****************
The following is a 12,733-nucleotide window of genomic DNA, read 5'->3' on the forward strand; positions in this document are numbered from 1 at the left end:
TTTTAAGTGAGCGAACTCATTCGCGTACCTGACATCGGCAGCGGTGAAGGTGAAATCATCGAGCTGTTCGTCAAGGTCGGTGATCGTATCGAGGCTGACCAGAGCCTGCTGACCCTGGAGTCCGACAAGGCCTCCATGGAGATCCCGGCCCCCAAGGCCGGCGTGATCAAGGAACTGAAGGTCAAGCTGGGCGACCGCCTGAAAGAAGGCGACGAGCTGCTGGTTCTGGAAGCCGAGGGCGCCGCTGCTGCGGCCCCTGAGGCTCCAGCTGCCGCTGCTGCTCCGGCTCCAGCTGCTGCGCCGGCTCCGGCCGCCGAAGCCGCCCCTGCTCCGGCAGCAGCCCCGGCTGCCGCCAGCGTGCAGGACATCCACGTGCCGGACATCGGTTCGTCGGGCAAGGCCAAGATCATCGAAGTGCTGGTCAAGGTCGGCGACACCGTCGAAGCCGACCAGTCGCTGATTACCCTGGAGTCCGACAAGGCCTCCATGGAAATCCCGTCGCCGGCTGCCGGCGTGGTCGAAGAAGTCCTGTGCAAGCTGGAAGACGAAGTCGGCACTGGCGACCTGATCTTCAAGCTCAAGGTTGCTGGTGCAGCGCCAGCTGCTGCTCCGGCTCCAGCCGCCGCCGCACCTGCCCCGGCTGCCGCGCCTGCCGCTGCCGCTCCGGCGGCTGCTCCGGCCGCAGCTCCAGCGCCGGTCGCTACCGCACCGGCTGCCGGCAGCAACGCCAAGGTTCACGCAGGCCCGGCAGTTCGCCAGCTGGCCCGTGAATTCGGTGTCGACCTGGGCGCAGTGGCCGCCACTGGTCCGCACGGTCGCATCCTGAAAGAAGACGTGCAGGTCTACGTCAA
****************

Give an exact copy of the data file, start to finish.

The following is a 12,733-nucleotide window of genomic DNA, read 5'->3' on the forward strand; positions in this document are numbered from 1 at the left end:
TTTTAAGTGAGCGAACTCATTCGCGTACCTGACATCGGCAGCGGTGAAGGTGAAATCATCGAGCTGTTCGTCAAGGTCGGTGATCGTATCGAGGCTGACCAGAGCCTGCTGACCCTGGAGTCCGACAAGGCCTCCATGGAGATCCCGGCCCCCAAGGCCGGCGTGATCAAGGAACTGAAGGTCAAGCTGGGCGACCGCCTGAAAGAAGGCGACGAGCTGCTGGTTCTGGAAGCCGAGGGCGCCGCTGCTGCGGCCCCTGAGGCTCCAGCTGCCGCTGCTGCTCCGGCTCCAGCTGCTGCGCCGGCTCCGGCCGCCGAAGCCGCCCCTGCTCCGGCAGCAGCCCCGGCTGCCGCCAGCGTGCAGGACATCCACGTGCCGGACATCGGTTCGTCGGGCAAGGCCAAGATCATCGAAGTGCTGGTCAAGGTCGGCGACACCGTCGAAGCCGACCAGTCGCTGATTACCCTGGAGTCCGACAAGGCCTCCATGGAAATCCCGTCGCCGGCTGCCGGCGTGGTCGAAGAAGTCCTGTGCAAGCTGGAAGACGAAGTCGGCACTGGCGACCTGATCTTCAAGCTCAAGGTTGCTGGTGCAGCGCCAGCTGCTGCTCCGGCTCCAGCCGCCGCCGCACCTGCCCCGGCTGCCGCGCCTGCCGCTGCCGCTCCGGCGGCTGCTCCGGCCGCAGCTCCAGCGCCGGTCGCTACCGCACCGGCTGCCGGCAGCAACGCCAAGGTTCACGCAGGCCCGGCAGTTCGCCAGCTGGCCCGTGAATTCGGTGTCGACCTGGGCGCAGTGGCCGCCACTGGTCCGCACGGTCGCATCCTGAAAGAAGACGTGCAGGTCTACGTCAA